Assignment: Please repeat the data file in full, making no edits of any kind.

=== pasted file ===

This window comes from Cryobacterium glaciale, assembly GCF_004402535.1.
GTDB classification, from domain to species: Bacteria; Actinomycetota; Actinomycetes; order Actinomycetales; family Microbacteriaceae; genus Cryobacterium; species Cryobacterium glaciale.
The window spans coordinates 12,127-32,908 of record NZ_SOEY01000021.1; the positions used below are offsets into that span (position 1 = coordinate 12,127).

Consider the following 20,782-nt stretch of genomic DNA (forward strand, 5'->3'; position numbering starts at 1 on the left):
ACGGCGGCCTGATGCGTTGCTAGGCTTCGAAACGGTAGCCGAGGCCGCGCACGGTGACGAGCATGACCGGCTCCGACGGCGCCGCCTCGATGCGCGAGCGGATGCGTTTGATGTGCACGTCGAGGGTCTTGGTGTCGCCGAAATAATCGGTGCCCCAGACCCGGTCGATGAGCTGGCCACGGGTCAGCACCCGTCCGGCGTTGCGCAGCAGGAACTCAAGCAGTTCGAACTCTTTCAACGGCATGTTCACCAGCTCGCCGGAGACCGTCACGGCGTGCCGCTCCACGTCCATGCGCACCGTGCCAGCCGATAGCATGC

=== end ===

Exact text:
This window comes from Cryobacterium glaciale, assembly GCF_004402535.1.
GTDB classification, from domain to species: Bacteria; Actinomycetota; Actinomycetes; order Actinomycetales; family Microbacteriaceae; genus Cryobacterium; species Cryobacterium glaciale.
The window spans coordinates 12,127-32,908 of record NZ_SOEY01000021.1; the positions used below are offsets into that span (position 1 = coordinate 12,127).

Consider the following 20,782-nt stretch of genomic DNA (forward strand, 5'->3'; position numbering starts at 1 on the left):
ACGGCGGCCTGATGCGTTGCTAGGCTTCGAAACGGTAGCCGAGGCCGCGCACGGTGACGAGCATGACCGGCTCCGACGGCGCCGCCTCGATGCGCGAGCGGATGCGTTTGATGTGCACGTCGAGGGTCTTGGTGTCGCCGAAATAATCGGTGCCCCAGACCCGGTCGATGAGCTGGCCACGGGTCAGCACCCGTCCGGCGTTGCGCAGCAGGAACTCAAGCAGTTCGAACTCTTTCAACGGCATGTTCACCAGCTCGCCGGAGACCGTCACGGCGTGCCGCTCCACGTCCATGCGCACCGTGCCAGCCGATAGCATGC